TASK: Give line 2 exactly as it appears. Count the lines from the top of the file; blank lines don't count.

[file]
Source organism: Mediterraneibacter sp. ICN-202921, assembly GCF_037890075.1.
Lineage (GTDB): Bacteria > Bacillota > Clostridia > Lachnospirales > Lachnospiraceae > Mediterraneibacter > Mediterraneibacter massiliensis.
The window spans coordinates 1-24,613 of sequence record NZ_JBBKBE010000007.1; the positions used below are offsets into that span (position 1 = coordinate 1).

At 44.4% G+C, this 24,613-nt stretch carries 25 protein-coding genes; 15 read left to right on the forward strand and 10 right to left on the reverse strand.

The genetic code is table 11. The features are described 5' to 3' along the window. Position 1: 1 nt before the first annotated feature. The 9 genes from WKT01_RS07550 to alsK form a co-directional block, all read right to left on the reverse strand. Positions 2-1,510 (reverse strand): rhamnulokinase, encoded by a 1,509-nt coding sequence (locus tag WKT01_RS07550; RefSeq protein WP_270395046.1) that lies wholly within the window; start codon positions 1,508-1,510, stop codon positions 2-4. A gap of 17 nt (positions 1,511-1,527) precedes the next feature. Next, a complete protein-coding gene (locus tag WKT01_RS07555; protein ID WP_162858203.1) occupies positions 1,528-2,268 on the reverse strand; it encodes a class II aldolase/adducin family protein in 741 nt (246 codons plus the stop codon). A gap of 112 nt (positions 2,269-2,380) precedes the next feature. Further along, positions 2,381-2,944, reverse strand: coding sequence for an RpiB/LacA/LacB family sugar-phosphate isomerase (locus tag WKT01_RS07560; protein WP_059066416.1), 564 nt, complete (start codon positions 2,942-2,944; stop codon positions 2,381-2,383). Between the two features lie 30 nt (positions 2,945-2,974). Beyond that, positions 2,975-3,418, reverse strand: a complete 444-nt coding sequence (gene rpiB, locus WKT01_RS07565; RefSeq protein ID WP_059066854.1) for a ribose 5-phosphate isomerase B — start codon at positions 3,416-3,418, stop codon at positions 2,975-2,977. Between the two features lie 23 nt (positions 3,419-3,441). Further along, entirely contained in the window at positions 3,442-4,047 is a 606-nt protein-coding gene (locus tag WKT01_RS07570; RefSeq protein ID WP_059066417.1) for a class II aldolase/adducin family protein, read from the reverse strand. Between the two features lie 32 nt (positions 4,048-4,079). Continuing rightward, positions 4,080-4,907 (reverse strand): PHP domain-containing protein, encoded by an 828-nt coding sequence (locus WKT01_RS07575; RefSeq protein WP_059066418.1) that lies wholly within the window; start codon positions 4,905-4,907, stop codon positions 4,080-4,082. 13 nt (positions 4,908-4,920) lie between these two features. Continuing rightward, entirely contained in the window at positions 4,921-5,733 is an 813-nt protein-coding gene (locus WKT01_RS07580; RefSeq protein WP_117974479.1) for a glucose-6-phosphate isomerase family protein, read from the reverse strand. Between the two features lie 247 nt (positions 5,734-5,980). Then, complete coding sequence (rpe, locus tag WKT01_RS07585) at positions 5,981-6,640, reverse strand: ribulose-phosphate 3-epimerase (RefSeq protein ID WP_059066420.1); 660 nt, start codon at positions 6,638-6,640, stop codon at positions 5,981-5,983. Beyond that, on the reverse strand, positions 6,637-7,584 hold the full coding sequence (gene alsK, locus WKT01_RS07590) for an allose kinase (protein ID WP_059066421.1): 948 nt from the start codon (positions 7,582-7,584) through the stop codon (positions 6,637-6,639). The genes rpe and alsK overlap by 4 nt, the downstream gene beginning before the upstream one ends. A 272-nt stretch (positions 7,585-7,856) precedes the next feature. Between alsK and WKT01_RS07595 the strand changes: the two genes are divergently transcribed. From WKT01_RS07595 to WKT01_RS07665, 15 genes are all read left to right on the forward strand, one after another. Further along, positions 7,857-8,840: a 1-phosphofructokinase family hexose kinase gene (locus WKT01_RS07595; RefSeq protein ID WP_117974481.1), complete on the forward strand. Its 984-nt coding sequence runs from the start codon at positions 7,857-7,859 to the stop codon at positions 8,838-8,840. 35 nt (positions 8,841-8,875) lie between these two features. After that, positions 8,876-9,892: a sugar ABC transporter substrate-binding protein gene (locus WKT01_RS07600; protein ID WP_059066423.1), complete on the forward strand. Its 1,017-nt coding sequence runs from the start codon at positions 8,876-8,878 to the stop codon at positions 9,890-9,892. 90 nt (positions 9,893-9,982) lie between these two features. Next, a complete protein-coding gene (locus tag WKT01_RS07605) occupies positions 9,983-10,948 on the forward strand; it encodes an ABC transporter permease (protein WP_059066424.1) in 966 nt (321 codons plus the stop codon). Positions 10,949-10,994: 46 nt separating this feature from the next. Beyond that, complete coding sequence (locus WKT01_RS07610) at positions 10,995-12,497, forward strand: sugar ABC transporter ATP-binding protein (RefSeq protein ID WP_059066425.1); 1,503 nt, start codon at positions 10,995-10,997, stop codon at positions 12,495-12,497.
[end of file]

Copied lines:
Lineage (GTDB): Bacteria > Bacillota > Clostridia > Lachnospirales > Lachnospiraceae > Mediterraneibacter > Mediterraneibacter massiliensis.